Graphene flash memory cells perform better because of the material’s unusual chemical structure and electrical properties, says Kang Wang, professor of electrical engineering at UCLA, who led the work. Part of the problem with silicon-based flash is that as memory cells get smaller, the transistor gates have to be thicker relative to the rest of the circuit in order to store sufficient charge, and these thick-gated cells tend to interfere with their neighbors. Because gates made from graphene are ultrathin, says Wang, they do not interfere with one another. Graphene can also hold much more charge than silicon without its leaking out—another problem with conventional flash as the cells are miniaturized.
So far, the graphene flash memory cells the researchers have made are relatively large—on the order of ten micrometers. But graphene, unlike silicon, has no known physical properties that would cause a dip in performance as the devices are miniaturized. “Their simulation results suggest that graphene-made devices can be scaled down to about ten nanometers,” says Barbaros Özyilmaz, assistant professor of physics at the National University of Singapore, who was not involved with the research. Conventional flash is expected to become unstable below about 22 nanometers.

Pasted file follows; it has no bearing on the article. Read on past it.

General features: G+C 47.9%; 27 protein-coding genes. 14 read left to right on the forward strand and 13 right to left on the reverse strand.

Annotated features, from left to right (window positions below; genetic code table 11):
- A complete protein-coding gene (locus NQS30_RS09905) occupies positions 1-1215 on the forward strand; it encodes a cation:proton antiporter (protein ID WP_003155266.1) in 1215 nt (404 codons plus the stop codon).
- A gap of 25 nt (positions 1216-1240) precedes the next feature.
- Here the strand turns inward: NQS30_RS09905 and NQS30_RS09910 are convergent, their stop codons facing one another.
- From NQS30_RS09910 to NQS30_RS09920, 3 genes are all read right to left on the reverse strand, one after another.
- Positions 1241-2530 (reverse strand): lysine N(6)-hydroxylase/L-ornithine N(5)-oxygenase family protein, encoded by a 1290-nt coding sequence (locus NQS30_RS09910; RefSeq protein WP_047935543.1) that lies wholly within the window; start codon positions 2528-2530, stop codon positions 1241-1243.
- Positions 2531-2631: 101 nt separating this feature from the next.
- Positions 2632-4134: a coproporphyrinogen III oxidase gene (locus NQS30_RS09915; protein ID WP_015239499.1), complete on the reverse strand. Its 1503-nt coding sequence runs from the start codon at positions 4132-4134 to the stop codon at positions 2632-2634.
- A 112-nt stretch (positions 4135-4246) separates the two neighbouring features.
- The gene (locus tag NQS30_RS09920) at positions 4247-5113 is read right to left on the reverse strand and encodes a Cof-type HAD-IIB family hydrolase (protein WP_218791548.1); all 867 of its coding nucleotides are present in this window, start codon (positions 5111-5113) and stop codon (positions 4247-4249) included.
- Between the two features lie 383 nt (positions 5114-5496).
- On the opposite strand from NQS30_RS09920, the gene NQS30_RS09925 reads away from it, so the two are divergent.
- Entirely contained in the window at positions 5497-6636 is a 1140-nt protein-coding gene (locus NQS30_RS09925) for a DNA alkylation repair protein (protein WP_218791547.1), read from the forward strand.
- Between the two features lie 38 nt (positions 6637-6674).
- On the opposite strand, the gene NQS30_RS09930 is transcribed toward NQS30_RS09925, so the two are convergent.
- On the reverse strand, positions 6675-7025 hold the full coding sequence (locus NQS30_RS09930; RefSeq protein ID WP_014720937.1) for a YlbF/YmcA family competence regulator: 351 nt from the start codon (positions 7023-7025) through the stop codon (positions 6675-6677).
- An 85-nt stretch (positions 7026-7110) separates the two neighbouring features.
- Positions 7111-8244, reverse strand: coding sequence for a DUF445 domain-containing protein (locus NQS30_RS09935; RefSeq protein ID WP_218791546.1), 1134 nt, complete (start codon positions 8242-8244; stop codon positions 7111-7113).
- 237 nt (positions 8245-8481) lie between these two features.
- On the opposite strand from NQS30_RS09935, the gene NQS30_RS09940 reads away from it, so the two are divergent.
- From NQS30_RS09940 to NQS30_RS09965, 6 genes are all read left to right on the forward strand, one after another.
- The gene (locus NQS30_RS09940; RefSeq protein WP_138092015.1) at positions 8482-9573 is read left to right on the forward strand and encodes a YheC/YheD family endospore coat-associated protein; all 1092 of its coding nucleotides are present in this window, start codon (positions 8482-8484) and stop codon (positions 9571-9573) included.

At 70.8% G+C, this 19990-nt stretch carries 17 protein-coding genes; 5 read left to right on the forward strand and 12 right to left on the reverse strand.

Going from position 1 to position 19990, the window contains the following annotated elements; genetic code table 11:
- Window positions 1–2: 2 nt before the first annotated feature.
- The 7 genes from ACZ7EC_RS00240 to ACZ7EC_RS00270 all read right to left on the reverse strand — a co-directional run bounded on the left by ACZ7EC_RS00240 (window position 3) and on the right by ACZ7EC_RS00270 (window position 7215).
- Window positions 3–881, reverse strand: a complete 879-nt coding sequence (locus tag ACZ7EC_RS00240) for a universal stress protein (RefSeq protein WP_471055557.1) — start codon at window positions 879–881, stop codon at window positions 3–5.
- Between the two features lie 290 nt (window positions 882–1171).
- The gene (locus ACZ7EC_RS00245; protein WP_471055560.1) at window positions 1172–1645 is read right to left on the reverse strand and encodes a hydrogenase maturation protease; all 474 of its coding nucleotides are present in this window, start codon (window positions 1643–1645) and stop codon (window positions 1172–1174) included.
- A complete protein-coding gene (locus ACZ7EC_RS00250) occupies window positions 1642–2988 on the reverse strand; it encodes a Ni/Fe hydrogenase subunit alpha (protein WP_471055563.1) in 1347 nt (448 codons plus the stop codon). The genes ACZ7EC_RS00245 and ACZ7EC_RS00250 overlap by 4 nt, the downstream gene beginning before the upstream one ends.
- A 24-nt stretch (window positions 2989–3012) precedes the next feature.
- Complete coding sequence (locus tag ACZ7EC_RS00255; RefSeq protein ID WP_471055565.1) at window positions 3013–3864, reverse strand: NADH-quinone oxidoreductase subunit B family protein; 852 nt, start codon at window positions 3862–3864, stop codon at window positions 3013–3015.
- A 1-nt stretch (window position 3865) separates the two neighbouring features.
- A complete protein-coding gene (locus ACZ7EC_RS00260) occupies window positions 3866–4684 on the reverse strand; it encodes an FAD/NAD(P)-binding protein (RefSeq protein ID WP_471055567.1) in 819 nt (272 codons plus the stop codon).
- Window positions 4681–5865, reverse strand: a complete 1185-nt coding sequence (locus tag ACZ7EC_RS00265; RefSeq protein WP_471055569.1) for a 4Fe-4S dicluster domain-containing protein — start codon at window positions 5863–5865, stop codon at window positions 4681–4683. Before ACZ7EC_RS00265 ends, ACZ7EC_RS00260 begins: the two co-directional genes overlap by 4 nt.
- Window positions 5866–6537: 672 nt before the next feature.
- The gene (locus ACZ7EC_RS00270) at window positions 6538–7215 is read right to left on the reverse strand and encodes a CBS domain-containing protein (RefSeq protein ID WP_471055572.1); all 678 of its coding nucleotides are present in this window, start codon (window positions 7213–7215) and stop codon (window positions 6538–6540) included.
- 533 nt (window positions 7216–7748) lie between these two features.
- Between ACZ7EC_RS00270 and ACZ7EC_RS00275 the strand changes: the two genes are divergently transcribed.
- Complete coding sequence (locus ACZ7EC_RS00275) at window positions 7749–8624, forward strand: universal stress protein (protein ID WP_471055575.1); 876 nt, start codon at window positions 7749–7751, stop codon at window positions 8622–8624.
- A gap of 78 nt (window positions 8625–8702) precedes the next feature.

Wang says the researchers are now building smaller graphene cells to test. His group collaborated with researchers from Samsung on the project and is talking with Micron about commercialization.
“One question is when to get started with putting graphene on a commercial process line,” says Wang. Semiconductor manufacturing is an extremely well controlled process—defects at the scale of single atoms can turn a high-performance chip into trash—so introducing a new material takes much time and care.
Wang says that in theory, it should not be difficult to add graphene to chips, because the material is relatively stable and can be grown on wafers using processes that are already common in chip manufacturing plants.